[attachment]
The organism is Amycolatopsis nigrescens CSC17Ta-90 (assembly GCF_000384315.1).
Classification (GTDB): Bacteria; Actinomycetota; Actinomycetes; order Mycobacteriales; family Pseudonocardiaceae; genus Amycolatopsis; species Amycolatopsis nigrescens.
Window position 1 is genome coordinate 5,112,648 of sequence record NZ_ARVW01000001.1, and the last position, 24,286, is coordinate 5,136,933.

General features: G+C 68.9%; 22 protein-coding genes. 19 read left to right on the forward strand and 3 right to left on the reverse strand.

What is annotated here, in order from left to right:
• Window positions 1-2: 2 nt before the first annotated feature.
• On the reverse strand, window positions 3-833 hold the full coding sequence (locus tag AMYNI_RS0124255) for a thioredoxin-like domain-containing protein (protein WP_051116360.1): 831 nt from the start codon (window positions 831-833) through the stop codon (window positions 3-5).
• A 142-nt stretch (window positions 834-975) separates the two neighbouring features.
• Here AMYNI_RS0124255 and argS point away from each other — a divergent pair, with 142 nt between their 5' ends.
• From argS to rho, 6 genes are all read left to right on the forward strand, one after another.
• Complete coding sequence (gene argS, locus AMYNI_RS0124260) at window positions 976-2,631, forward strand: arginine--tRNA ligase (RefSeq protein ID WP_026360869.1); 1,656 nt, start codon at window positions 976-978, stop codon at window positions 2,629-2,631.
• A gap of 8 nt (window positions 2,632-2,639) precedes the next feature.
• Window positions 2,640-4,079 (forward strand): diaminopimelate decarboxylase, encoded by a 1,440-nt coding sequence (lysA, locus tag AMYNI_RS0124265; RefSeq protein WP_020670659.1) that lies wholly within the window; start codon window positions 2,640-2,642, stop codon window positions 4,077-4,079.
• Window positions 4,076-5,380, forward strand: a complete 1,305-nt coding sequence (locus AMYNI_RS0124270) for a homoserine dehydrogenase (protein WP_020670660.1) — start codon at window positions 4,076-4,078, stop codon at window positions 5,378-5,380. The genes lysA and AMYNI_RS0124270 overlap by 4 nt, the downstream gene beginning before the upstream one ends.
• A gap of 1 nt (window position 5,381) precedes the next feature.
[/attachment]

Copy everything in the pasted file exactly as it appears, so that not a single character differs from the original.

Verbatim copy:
The organism is Amycolatopsis nigrescens CSC17Ta-90 (assembly GCF_000384315.1).
Classification (GTDB): Bacteria; Actinomycetota; Actinomycetes; order Mycobacteriales; family Pseudonocardiaceae; genus Amycolatopsis; species Amycolatopsis nigrescens.
Window position 1 is genome coordinate 5,112,648 of sequence record NZ_ARVW01000001.1, and the last position, 24,286, is coordinate 5,136,933.

General features: G+C 68.9%; 22 protein-coding genes. 19 read left to right on the forward strand and 3 right to left on the reverse strand.

What is annotated here, in order from left to right:
• Window positions 1-2: 2 nt before the first annotated feature.
• On the reverse strand, window positions 3-833 hold the full coding sequence (locus tag AMYNI_RS0124255) for a thioredoxin-like domain-containing protein (protein WP_051116360.1): 831 nt from the start codon (window positions 831-833) through the stop codon (window positions 3-5).
• A 142-nt stretch (window positions 834-975) separates the two neighbouring features.
• Here AMYNI_RS0124255 and argS point away from each other — a divergent pair, with 142 nt between their 5' ends.
• From argS to rho, 6 genes are all read left to right on the forward strand, one after another.
• Complete coding sequence (gene argS, locus AMYNI_RS0124260) at window positions 976-2,631, forward strand: arginine--tRNA ligase (RefSeq protein ID WP_026360869.1); 1,656 nt, start codon at window positions 976-978, stop codon at window positions 2,629-2,631.
• A gap of 8 nt (window positions 2,632-2,639) precedes the next feature.
• Window positions 2,640-4,079 (forward strand): diaminopimelate decarboxylase, encoded by a 1,440-nt coding sequence (lysA, locus tag AMYNI_RS0124265; RefSeq protein WP_020670659.1) that lies wholly within the window; start codon window positions 2,640-2,642, stop codon window positions 4,077-4,079.
• Window positions 4,076-5,380, forward strand: a complete 1,305-nt coding sequence (locus AMYNI_RS0124270) for a homoserine dehydrogenase (protein WP_020670660.1) — start codon at window positions 4,076-4,078, stop codon at window positions 5,378-5,380. The genes lysA and AMYNI_RS0124270 overlap by 4 nt, the downstream gene beginning before the upstream one ends.
• A gap of 1 nt (window position 5,381) precedes the next feature.